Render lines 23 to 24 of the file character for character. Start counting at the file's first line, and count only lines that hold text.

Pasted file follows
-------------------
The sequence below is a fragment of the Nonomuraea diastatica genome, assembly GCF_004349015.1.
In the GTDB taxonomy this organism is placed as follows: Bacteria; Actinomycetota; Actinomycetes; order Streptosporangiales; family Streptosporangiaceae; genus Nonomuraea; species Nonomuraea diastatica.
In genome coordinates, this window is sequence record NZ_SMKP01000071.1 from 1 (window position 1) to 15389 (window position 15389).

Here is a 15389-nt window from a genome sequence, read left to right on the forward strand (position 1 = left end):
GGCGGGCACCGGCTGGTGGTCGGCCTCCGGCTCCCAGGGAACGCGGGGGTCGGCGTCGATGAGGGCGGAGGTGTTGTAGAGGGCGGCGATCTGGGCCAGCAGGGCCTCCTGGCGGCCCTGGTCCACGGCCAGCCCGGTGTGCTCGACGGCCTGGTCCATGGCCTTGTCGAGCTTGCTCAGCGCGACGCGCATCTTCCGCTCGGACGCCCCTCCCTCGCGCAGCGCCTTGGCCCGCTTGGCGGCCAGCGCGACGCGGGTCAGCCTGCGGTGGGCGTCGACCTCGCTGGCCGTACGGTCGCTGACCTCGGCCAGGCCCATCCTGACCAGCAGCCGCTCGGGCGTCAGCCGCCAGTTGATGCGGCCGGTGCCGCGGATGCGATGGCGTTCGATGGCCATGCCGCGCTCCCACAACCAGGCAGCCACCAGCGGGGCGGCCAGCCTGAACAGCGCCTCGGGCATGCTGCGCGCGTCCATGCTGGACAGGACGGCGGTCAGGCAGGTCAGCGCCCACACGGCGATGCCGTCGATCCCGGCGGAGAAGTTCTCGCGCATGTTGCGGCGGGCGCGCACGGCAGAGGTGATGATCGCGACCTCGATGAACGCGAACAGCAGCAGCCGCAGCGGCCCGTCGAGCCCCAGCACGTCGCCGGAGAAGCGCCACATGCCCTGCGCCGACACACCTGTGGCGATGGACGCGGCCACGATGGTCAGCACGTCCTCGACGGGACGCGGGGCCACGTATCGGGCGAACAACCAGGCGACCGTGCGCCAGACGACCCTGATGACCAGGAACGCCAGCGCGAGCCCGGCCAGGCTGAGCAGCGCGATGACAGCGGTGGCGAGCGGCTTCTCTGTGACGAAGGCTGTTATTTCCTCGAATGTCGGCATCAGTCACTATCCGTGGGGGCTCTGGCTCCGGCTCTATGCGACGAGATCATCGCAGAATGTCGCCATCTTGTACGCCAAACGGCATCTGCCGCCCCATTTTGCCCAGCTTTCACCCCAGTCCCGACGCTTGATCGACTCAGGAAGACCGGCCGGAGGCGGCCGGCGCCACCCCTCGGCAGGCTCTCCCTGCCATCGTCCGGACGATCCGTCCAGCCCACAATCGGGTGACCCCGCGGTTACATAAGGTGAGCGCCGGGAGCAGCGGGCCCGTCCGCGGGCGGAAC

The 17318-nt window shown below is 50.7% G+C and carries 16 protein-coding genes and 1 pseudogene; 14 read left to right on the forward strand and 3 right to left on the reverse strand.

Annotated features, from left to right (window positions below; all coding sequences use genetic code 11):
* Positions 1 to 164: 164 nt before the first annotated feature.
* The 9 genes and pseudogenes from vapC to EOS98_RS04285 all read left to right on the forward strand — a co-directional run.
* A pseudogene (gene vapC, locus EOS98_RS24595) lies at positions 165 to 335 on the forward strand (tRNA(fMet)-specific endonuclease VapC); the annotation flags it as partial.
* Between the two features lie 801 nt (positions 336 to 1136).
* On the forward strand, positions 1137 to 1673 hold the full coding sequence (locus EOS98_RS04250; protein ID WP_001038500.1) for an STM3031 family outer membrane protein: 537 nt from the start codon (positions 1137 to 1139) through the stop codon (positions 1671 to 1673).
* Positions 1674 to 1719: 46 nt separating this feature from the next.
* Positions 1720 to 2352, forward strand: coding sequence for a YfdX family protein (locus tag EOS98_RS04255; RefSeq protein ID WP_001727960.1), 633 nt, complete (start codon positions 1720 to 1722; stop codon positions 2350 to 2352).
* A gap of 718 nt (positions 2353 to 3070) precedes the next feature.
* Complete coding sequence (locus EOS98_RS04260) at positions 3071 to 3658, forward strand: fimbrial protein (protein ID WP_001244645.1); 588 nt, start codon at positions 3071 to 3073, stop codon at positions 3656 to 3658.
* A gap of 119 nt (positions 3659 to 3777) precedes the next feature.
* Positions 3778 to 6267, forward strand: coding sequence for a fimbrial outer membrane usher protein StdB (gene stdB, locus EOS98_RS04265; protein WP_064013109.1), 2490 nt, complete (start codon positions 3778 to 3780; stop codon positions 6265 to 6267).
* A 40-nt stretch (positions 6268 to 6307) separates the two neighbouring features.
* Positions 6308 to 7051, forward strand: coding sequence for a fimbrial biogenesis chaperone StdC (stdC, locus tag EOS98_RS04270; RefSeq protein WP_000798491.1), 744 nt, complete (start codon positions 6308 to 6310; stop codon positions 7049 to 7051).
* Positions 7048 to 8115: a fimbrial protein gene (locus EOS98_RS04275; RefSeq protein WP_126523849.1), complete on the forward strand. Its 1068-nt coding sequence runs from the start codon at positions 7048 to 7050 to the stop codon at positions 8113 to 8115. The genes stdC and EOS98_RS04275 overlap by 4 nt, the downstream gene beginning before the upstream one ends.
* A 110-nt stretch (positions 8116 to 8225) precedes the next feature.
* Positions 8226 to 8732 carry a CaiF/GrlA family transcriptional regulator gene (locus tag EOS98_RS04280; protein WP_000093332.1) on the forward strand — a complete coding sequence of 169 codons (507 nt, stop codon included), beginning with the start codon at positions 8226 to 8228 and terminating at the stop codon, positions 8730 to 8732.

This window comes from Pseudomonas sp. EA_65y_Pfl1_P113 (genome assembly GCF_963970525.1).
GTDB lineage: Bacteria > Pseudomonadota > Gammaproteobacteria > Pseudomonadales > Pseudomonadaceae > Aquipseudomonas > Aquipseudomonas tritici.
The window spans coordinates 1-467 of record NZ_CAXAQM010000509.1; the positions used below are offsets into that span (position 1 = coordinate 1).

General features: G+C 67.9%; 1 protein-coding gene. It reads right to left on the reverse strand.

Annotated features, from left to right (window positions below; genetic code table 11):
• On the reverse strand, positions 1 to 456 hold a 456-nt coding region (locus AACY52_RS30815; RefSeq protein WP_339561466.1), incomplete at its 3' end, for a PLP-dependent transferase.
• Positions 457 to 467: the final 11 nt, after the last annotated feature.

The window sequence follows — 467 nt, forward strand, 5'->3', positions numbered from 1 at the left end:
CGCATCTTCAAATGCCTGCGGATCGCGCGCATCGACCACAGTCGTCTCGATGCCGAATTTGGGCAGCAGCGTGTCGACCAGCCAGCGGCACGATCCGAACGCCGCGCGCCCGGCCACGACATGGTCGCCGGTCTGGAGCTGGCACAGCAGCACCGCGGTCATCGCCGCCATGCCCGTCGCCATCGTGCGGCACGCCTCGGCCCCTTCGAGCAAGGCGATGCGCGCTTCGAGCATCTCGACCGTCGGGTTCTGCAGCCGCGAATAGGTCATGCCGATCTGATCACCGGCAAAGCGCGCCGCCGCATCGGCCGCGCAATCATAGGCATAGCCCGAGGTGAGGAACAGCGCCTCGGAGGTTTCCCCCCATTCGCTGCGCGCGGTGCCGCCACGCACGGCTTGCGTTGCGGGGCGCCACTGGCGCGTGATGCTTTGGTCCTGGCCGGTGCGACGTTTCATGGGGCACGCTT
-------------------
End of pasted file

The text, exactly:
* Positions 8226 to 8732 carry a CaiF/GrlA family transcriptional regulator gene (locus tag EOS98_RS04280; protein WP_000093332.1) on the forward strand — a complete coding sequence of 169 codons (507 nt, stop codon included), beginning with the start codon at positions 8226 to 8228 and terminating at the stop codon, positions 8730 to 8732.

This window comes from Pseudomonas sp. EA_65y_Pfl1_P113 (genome assembly GCF_963970525.1).